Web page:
Ah yes, the turbo. Dale initially built a rather stout alloy-headed 318 Chrysler to power the ute, before the DC bug bit hard and he decided to step things up with LS power. “It all comes down to the dollars, plain and simple,” he says. “I initially looked at an Indy Mopar combo, but then I got the price. It’s no secret that an LS offers up cheaper horsepower capabilities, especially when you’re looking around the 850-1000rwhp mark.”
Robby Abbott from Abbott Engine Reconditioning on the Gold Coast is no stranger to building big-horsepower combos, and was entrusted with the build of Dale’s ex-HSV LS3.
The 6.2-litre block was grout-filled to the water pump (an engine oil cooler and Moroso accumulator will be added to help with street cooling) while the stock LS3 crank has been treated to a Torrington bearing conversion and will swing Callies Compstar rods and SRP pistons. A Camtech hydraulic-roller stick and LS7 lifters work in conjunction with CNC-ported LS3 heads, topped with billet intake runners and a Shaun’s Custom Alloy sheet-metal intake.
The throttlebody is a Wilson 102mm item, while the 88mm Proboost turbo mounts a 60mm Turbosmart wastegate. The intake side will run sans intercooler; instead, boost-controlled methanol injectors will cool the intake charge. The methanol is for strip duties, but the AP6 will run E85 on the street, both delivered via Raceworks injectors: eight 2200cc items for the meth and another eight 1100cc injectors for the corn juice.
A Holley Dominator system sorts the ECU, dash and ignition coil needs, while the current single dump-pipe exhaust will be expanded to include a removable full exhaust system.
The LS combo is backed by a transbraked Turbo 400 auto featuring a reverse-pattern manual valvebody and fronted by an ASNU 3500 stall, while a B&M Stealth shifter selects gears.
Inside is a business-focused interior of Kirkey race seats and a six-point chrome-moly rollcage with bolt-in intrusion bars. Dale also cut away the parcel shelf assembly and shifted the rear cabin wall backwards to better fit his six-foot-two frame. A Joes custom quick-release steering wheel atop a Billet Works steering column rounds out the creature comforts, with Kirkey padded covers the only real consolation for street legs.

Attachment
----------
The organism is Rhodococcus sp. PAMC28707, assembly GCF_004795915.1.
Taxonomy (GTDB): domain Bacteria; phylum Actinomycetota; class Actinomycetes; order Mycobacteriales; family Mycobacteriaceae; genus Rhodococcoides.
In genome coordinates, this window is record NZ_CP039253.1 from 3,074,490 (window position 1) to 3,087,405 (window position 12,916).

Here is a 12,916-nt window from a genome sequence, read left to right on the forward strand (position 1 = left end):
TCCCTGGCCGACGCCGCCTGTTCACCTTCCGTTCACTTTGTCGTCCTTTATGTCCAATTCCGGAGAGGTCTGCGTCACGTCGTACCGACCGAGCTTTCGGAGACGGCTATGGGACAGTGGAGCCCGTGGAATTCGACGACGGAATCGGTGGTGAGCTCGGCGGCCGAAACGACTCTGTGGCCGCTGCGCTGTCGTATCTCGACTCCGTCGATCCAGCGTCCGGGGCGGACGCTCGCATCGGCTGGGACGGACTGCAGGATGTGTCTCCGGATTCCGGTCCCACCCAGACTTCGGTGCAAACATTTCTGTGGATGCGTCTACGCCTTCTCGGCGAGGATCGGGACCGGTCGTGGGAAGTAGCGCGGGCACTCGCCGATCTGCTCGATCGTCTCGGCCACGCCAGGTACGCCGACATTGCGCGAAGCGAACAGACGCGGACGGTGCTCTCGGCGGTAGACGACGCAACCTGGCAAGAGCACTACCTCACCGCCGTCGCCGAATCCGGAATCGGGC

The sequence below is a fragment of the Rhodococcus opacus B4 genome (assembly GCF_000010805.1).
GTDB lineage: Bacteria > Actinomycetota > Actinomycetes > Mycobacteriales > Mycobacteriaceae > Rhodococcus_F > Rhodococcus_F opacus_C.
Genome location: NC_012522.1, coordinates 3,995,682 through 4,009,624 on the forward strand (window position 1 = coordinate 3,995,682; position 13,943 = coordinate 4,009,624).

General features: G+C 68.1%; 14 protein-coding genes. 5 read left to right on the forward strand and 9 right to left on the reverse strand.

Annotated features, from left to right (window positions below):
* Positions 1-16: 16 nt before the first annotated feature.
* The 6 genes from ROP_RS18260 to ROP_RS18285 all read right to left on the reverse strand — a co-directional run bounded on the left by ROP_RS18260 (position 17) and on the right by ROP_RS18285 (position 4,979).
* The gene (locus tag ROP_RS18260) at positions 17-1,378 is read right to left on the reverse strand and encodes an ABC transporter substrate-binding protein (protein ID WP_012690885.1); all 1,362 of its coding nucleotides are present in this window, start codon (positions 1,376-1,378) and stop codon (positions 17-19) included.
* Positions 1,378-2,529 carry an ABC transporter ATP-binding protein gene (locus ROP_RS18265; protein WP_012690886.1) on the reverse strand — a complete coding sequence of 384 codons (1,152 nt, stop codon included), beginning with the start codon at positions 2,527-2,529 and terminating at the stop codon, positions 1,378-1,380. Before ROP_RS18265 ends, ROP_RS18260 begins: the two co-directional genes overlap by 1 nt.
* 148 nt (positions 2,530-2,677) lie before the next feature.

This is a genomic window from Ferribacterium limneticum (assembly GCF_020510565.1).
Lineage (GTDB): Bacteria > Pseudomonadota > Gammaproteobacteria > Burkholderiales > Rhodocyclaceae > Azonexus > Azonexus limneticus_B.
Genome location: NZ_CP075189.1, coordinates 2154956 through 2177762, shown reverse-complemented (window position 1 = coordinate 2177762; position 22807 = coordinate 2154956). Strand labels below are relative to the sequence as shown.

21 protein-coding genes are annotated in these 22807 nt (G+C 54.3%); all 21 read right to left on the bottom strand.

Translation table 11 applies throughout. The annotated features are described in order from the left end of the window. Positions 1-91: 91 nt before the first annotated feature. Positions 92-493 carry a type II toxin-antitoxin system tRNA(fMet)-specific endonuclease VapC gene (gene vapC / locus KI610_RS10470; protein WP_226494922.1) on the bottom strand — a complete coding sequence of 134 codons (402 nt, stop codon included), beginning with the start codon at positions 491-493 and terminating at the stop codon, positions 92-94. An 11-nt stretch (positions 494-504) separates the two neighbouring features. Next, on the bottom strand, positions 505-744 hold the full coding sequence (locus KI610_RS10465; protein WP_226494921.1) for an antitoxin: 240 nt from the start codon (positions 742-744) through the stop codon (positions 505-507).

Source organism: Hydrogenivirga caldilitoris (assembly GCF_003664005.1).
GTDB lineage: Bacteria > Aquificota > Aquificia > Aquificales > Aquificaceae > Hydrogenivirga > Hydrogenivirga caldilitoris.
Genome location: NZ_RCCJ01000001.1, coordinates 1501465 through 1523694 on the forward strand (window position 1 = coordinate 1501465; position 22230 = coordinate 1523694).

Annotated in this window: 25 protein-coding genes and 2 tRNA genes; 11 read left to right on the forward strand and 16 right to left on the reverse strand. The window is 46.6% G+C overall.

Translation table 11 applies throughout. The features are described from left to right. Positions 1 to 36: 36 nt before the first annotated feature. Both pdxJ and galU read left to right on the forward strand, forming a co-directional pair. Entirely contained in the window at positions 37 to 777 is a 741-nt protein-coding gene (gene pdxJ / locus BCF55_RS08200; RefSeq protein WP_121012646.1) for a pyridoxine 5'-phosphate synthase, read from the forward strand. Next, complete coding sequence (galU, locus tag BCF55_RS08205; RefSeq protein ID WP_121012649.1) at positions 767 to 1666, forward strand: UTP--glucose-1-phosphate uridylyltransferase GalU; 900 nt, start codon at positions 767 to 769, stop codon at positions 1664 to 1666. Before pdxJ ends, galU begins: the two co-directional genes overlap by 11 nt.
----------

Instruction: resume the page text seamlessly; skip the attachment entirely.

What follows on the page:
There’s still more work to do, but Dale is on a mission. “I’m really hoping to make the next Drag Challenge full-week event, but should another Drag Challenge Weekend option become a reality, I’ll push hard to make that,” he says. “The plan is to run in the 275-tyre class, but to be honest I’m not really too worried about placing anywhere significant. I’ll be happy just to finish the event, and to do it without towing a trailer would be even better. Okay, racing a ute is kind of cheating in that respect I guess, but I’d be stoked anyway!”
1965 AP6 VALIANT UTE
Colour: 50 shades of brown
- Make: HSV LS3 6.2L
- Block: Factory alloy
- Crank: Stock LS3, Torrington conversion
- Rods: Callies Compstar
- Pistons: SRP forged pistons
- Camshaft: Camtech 629/626 263@50 hydraulic-roller
- Lifters: LS7
- Heads: LS3 CNC-ported
- Intake: Shaun’s Custom Alloy sheet metal, billet runners
- Throttlebody: Wilson 102mm, 60mm
- Turbo: Proboost 88mm, Turbosmart wastegate
- Injectors: Raceworks 1100cc (E85); Raceworks 2200cc (methanol)
- Exhaust: Custom 17/8in primaries, 4in dump single-outlet
- Ignition: Holley Dominator ECU with 12.3in Pro Dash, Holley coils
- Transmission: Turbo 400, reverse-pattern valvebody, transbrake
- Converter: ASNU 3500rpm stall
- Diff: Gazzard sheet-metal 9in, Strange case, 3.5:1 gears, 40-spline axles
- Front: HDK tubular control arms, Gazzard coil-overs
- Rear: Gazzard shocks, anti-roll bar, split mono-leaf springs, traction bars
- Brakes: Wilwood discs and calipers (f & r), Wilwood master cylinder, TBM linelock
- Rims: Billet RC Hurricane 17×4 (f), double-beadlock ET Pro 15×12 (r) (Street Pros for mock-up)
- Tyres: Mickey Thompson radial front-runners (f), Mickey Thompson ET Street 275/60 (r)
Scott and Paul Cortina at Gazzard Brothers; Robby and Brett at Abbott Engine Reconditioning; my good mate Nobby; Gypsi